Instead the new right can just appropriate the non-Marxist left’s terminology, declare that it is overthrowing neoliberalism and all its pomps and works, and still plant itself firmly within the larger American tradition that historically allowed for, say, state-directed economic policy, morals legislation, a religious public square. (Which is, I think, certainly how the American politicians attracted to those ideas — a Josh Hawley, say — would express themselves. And even the nationalist politicians of Europe, for all that they sometimes use the language of post-liberalism, are fundamentally trading more on a desire to imitate or revive Gaullism than a truly reactionary spirit.)
So what is the rejoinder to this perspective? It might be that liberalism develops in certain ways that can’t be undeveloped, so that these practical policies were compatible with liberalism once but no longer, which means that now to really support them you have to first reject the liberal order, take the red pill as it were.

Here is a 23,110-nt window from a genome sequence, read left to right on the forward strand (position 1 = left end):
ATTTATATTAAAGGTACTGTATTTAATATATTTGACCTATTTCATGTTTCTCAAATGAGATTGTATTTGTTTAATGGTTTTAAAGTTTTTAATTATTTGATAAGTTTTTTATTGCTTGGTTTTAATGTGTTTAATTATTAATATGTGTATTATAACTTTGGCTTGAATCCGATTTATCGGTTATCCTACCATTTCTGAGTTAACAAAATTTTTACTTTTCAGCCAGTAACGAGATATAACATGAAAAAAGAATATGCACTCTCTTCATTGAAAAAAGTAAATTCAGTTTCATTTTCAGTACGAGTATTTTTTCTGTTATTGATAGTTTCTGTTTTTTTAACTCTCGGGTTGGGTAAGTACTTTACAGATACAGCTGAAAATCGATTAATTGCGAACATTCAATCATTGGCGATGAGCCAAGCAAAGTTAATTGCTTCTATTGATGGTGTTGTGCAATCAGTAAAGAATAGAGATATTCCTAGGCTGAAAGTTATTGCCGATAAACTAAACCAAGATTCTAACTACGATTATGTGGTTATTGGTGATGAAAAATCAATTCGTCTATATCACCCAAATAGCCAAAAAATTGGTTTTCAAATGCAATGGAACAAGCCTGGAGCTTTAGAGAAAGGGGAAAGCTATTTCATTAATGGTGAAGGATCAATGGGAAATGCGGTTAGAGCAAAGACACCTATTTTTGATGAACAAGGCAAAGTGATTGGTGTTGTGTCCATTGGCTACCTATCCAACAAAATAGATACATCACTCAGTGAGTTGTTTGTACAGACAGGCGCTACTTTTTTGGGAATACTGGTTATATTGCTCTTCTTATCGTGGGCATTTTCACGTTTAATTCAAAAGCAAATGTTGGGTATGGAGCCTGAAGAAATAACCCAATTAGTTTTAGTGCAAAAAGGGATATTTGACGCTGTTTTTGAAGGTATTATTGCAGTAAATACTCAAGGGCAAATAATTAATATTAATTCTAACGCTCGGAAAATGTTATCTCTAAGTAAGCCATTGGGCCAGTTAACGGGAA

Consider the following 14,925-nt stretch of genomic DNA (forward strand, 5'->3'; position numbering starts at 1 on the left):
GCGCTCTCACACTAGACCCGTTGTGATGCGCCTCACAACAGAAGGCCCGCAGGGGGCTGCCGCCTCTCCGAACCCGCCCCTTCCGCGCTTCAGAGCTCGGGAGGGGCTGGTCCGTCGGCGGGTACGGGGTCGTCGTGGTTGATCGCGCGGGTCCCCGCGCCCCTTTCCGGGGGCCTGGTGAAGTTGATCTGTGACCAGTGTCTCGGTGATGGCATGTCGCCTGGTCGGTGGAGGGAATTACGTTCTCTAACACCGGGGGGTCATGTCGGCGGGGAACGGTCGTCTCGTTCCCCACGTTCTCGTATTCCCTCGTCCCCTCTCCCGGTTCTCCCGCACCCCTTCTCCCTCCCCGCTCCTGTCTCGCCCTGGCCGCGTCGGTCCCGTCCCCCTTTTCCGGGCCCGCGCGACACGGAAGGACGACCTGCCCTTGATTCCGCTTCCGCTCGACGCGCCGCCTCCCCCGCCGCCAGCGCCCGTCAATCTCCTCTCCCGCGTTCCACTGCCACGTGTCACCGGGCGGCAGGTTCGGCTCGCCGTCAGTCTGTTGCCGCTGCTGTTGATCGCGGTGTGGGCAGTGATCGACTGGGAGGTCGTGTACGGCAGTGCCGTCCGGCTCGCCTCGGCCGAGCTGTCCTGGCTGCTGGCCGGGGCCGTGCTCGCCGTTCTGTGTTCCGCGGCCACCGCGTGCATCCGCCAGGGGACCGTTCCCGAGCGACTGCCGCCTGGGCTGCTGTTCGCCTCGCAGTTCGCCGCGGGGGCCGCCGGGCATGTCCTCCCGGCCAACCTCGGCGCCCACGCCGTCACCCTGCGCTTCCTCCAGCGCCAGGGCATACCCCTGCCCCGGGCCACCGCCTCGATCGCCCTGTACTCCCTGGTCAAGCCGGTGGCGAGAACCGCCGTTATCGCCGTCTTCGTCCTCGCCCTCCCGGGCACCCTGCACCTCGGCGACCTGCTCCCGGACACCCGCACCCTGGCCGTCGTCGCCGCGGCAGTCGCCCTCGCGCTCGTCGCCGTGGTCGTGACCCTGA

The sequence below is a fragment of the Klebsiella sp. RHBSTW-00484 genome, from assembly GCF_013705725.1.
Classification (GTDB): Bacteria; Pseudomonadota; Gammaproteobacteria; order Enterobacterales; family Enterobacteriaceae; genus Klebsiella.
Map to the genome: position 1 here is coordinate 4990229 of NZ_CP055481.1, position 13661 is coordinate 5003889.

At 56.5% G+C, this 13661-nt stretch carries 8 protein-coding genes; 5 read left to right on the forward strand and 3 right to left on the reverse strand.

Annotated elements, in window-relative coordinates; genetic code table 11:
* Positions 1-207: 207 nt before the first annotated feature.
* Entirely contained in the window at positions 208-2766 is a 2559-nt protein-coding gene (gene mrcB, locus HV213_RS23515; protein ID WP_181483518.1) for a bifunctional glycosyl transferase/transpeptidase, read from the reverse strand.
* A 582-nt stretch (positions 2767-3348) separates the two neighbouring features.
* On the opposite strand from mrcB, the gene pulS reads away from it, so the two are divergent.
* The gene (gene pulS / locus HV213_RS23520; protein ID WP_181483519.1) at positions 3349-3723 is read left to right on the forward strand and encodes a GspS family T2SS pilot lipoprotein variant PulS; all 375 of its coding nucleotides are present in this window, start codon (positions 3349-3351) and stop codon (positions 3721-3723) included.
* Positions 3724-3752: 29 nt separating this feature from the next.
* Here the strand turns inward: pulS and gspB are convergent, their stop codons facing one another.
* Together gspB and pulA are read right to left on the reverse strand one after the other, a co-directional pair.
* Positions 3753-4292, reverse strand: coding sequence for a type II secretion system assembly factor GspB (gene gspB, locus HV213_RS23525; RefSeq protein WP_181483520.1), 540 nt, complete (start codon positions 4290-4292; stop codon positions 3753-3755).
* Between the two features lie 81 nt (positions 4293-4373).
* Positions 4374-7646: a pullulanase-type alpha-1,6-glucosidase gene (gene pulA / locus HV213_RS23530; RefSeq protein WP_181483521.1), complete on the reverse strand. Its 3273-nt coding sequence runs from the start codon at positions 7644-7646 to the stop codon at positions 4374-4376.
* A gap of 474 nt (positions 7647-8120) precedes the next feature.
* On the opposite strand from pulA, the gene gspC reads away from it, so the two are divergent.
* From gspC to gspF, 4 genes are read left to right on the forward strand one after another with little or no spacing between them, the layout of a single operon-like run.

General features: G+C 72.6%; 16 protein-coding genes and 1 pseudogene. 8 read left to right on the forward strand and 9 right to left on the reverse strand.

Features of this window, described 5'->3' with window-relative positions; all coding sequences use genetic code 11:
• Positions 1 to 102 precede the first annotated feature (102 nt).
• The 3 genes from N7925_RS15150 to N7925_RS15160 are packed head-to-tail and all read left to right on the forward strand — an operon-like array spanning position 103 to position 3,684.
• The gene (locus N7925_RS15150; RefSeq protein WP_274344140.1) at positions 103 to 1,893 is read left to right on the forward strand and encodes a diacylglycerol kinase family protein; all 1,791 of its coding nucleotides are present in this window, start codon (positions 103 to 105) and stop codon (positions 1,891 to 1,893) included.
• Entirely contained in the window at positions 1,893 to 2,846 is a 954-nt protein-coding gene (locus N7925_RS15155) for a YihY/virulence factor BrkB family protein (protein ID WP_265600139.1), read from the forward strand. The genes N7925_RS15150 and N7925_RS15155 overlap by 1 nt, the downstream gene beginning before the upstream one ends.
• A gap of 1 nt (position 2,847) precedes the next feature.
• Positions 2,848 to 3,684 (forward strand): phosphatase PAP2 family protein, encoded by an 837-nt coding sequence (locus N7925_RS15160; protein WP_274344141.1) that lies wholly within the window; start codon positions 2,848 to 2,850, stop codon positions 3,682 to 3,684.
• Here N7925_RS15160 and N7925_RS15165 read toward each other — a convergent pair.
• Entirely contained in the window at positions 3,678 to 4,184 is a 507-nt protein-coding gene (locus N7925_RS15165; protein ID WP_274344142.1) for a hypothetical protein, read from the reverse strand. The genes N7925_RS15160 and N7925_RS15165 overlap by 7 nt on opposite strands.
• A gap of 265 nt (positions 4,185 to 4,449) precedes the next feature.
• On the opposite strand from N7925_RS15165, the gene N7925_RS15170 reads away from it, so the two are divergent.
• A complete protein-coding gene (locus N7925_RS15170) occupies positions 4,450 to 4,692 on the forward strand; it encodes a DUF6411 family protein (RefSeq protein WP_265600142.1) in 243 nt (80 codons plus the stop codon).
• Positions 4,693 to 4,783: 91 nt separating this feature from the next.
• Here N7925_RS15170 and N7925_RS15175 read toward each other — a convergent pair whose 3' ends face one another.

Or it might be that it’s a mistake to actually think of the pre-1960s United States or the Europe of Adenauer and De Gaulle as liberal societies or states, that instead we should see these regimes as Christian republics whose true history has been retconned by a slow-moving liberal coup — in which case the post-liberals are actually the real originalists, restoring what the Founders and their successors meant to build.